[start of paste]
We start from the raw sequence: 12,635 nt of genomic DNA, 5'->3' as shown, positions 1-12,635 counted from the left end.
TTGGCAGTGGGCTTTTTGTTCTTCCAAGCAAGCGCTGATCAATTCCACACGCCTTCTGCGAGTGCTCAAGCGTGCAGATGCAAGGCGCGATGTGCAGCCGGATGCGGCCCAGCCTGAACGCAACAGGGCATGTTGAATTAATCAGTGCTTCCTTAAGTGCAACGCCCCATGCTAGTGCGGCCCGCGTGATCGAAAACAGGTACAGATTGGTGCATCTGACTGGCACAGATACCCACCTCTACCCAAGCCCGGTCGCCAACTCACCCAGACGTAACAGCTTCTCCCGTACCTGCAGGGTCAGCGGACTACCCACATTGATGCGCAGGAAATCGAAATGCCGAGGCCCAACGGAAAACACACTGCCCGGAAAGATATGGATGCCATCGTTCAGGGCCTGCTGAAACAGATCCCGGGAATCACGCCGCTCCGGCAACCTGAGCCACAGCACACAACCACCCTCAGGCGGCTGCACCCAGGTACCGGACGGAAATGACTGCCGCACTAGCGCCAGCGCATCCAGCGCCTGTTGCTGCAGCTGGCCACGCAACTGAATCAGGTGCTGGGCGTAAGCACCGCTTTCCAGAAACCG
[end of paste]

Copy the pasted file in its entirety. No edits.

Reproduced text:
We start from the raw sequence: 12,635 nt of genomic DNA, 5'->3' as shown, positions 1-12,635 counted from the left end.
TTGGCAGTGGGCTTTTTGTTCTTCCAAGCAAGCGCTGATCAATTCCACACGCCTTCTGCGAGTGCTCAAGCGTGCAGATGCAAGGCGCGATGTGCAGCCGGATGCGGCCCAGCCTGAACGCAACAGGGCATGTTGAATTAATCAGTGCTTCCTTAAGTGCAACGCCCCATGCTAGTGCGGCCCGCGTGATCGAAAACAGGTACAGATTGGTGCATCTGACTGGCACAGATACCCACCTCTACCCAAGCCCGGTCGCCAACTCACCCAGACGTAACAGCTTCTCCCGTACCTGCAGGGTCAGCGGACTACCCACATTGATGCGCAGGAAATCGAAATGCCGAGGCCCAACGGAAAACACACTGCCCGGAAAGATATGGATGCCATCGTTCAGGGCCTGCTGAAACAGATCCCGGGAATCACGCCGCTCCGGCAACCTGAGCCACAGCACACAACCACCCTCAGGCGGCTGCACCCAGGTACCGGACGGAAATGACTGCCGCACTAGCGCCAGCGCATCCAGCGCCTGTTGCTGCAGCTGGCCACGCAACTGAATCAGGTGCTGGGCGTAAGCACCGCTTTCCAGAAACCG